The Bottom Line
Introduction, Specifications, and Pricing
Corsair has again stepped into the chassis market with a new release, and while we may be a tad late to the party, there are many reasons why. At this point, we know Corsair would like us to start addressing the features, things like "RapidRoute wire management," its "clean and cool" aesthetic, its high airflow design, yadda, yadda, yadda. However, we are going to be covering this chassis in a slightly different manner!
Things went well until we removed the chassis from the box, and in our attempt to replace the glass side panel, it slid out of the chassis and shattered all over our photo booth. We immediately went to our PR rep. and explained what had happened, and Corsair stepped up to overnight a panel so that we could continue with the process of reviewing the chassis. While this may not be a deal-killer for us, it was the first in a long line of things done in this chassis that makes us scratch our head and ask why Corsair is trying to reinvent the wheel at the cost of the consumer? It is almost as if this chassis was designed to frustrate its users while costing them a considerable amount to be used as lab rats!
The other thing about this chassis and all of the recommendations and gold awards being handed out to it only applies to the very few Corsair had made for reviewers. As far as we can tell, at this point, this is just a paper launch, as the 5000D we are looking at now is not available for purchase on this side of the pond, not even from Corsair. There are not any of these in the wild. We get it is CES season and all that, and companies need to show something. However, what you are about to look at is so overthought that the fine details get lost, and you end up paying way too much for a chassis that while it looks good on the outside, as soon as you get inside, things start to go belly up!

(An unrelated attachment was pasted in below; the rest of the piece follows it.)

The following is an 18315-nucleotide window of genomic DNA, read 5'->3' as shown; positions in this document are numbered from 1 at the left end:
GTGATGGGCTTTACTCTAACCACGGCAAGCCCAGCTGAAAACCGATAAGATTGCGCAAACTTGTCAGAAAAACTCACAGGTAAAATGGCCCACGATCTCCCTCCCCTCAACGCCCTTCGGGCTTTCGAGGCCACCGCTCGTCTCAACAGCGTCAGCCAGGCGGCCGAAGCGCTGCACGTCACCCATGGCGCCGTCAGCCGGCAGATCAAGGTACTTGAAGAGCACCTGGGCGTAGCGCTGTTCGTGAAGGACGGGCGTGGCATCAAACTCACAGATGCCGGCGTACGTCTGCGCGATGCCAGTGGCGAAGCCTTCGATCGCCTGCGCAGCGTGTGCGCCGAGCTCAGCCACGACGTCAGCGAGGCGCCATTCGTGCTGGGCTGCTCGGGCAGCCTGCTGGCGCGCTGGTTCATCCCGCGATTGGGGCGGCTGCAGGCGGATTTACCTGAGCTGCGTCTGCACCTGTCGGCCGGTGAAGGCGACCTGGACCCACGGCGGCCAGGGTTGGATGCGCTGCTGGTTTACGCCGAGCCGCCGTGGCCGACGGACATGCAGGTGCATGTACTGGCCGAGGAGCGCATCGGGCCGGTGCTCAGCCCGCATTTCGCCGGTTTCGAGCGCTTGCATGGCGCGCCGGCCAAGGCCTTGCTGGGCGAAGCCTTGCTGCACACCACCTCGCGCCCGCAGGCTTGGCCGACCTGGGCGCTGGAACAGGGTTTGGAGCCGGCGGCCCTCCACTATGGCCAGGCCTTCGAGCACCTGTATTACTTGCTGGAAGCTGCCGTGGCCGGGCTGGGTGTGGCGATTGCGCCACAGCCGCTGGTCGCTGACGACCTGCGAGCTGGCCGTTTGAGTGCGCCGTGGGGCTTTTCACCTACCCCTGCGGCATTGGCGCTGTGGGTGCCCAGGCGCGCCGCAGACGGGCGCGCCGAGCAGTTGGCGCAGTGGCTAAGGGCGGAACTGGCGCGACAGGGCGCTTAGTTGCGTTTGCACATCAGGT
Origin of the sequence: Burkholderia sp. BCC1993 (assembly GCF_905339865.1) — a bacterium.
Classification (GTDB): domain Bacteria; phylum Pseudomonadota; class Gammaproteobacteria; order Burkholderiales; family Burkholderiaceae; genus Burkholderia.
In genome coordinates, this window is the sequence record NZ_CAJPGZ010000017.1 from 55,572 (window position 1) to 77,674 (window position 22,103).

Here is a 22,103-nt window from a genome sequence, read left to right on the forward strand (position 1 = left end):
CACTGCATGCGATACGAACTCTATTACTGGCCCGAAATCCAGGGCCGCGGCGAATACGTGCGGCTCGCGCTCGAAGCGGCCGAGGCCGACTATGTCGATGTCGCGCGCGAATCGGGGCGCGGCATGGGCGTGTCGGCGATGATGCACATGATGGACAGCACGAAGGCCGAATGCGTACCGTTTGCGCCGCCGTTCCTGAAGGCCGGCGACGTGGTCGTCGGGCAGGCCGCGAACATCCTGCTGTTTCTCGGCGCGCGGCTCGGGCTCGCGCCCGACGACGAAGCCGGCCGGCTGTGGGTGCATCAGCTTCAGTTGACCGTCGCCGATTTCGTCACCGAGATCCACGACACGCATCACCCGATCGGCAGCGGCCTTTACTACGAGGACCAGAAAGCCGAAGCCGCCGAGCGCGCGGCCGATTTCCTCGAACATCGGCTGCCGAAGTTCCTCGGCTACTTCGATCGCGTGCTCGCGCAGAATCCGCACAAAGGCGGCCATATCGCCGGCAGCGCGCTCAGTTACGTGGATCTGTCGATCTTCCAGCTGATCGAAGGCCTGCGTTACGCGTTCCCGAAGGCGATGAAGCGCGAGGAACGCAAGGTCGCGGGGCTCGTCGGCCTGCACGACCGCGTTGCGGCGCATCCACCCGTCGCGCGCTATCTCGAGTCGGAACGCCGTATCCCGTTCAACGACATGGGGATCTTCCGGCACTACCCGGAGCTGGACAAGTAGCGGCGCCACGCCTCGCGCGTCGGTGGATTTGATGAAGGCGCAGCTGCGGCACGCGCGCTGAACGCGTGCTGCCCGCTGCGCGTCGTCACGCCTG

In the chart provided to us in the reviewer's guide, Corsair starts with the 520mm height, the 245mm width, and the 520mm depth, but no mention of the weight. However, the UPS label on the box does state thirty-five pounds, so we would hazard to guess that thirty of those pounds are the case. The chassis is made mostly of steel, with a few bits made of plastic here and there, and the left side of our 5000D AIRFLOW chassis is covered with dark tinted tempered glass.
Cooling inside the 5000D AIRFLOW can be done through a section at the front of the case, with room for three 120mm or two 140mm fans, and one 120mm fan is placed in this area. The second option is the top of the chassis, which is identical to the front, but no fan is placed there from Corsair. There is a third option for fan or radiator placement, which is found to the right of the motherboard tray but is designed to hold only 120mm fans, up to three of them. The back of the chassis is another place for fans, but again is made for 120mm fans, and Corsair places a fan in this location for a total of two included fans in a chassis named AIRFLOW. No irony there at all! Radiator compatibility is self-explanatory, although you cannot use a radiator in the front and to the right of the motherboard tray at the same time.